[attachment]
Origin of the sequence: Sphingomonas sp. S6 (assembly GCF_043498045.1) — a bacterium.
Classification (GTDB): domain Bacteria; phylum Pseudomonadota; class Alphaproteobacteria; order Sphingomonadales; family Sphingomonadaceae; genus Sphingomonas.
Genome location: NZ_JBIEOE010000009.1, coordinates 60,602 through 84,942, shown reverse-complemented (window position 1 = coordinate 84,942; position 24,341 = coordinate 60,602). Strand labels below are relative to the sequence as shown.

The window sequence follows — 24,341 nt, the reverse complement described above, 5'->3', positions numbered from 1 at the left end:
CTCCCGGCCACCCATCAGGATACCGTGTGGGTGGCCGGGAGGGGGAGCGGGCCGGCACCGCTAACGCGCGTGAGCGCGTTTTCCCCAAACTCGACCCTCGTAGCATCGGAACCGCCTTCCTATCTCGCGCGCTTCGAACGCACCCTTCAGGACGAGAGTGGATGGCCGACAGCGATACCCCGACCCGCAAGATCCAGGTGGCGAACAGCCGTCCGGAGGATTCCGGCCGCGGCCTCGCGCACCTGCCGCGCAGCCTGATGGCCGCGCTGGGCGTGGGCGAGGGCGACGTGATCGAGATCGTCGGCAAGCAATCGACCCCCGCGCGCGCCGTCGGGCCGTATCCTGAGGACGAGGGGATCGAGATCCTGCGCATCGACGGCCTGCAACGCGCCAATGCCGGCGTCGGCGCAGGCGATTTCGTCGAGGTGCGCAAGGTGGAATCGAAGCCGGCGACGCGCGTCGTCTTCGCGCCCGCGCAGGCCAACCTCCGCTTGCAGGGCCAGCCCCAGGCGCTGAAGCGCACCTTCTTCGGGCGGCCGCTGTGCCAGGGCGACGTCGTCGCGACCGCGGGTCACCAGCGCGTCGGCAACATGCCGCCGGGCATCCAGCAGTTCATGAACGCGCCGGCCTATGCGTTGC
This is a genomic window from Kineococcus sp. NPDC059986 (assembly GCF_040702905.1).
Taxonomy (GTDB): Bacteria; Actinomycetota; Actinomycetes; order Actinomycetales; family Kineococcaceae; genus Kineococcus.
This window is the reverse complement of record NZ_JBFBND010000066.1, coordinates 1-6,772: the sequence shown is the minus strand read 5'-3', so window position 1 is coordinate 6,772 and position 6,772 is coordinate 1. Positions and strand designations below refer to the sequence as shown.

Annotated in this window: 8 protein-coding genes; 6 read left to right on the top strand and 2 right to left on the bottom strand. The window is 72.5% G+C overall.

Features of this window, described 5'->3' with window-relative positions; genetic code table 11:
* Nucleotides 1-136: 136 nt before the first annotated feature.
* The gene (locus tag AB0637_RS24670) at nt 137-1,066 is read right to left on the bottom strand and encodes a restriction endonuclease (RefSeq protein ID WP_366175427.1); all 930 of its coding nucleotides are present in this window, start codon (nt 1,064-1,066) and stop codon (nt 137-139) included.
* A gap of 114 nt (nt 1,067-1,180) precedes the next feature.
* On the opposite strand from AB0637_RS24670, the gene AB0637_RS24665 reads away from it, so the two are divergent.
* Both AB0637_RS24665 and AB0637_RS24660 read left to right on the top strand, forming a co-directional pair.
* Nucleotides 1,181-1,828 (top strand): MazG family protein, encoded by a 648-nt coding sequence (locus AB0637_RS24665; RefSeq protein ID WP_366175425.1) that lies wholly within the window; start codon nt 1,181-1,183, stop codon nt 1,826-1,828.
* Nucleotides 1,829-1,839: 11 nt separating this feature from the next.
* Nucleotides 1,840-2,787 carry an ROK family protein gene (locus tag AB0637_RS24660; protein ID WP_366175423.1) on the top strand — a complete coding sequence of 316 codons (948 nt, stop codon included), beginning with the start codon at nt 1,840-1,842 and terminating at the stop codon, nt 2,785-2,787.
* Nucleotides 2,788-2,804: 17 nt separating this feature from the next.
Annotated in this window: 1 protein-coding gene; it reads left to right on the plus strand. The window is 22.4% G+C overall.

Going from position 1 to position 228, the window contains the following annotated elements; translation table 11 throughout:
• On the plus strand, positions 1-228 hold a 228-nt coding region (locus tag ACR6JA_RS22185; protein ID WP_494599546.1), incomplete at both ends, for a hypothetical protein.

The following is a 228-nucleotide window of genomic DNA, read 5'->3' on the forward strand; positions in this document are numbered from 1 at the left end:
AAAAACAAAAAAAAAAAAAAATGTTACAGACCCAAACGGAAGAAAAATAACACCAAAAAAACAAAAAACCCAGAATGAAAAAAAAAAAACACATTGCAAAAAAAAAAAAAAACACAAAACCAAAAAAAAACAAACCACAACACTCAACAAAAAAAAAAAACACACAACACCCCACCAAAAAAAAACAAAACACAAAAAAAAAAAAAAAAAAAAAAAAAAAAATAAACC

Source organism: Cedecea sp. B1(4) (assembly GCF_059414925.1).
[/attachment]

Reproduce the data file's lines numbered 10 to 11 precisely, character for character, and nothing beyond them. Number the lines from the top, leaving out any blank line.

Features of this window, described 5'->3' with window-relative positions; genetic code table 11:
* Nucleotides 1-136: 136 nt before the first annotated feature.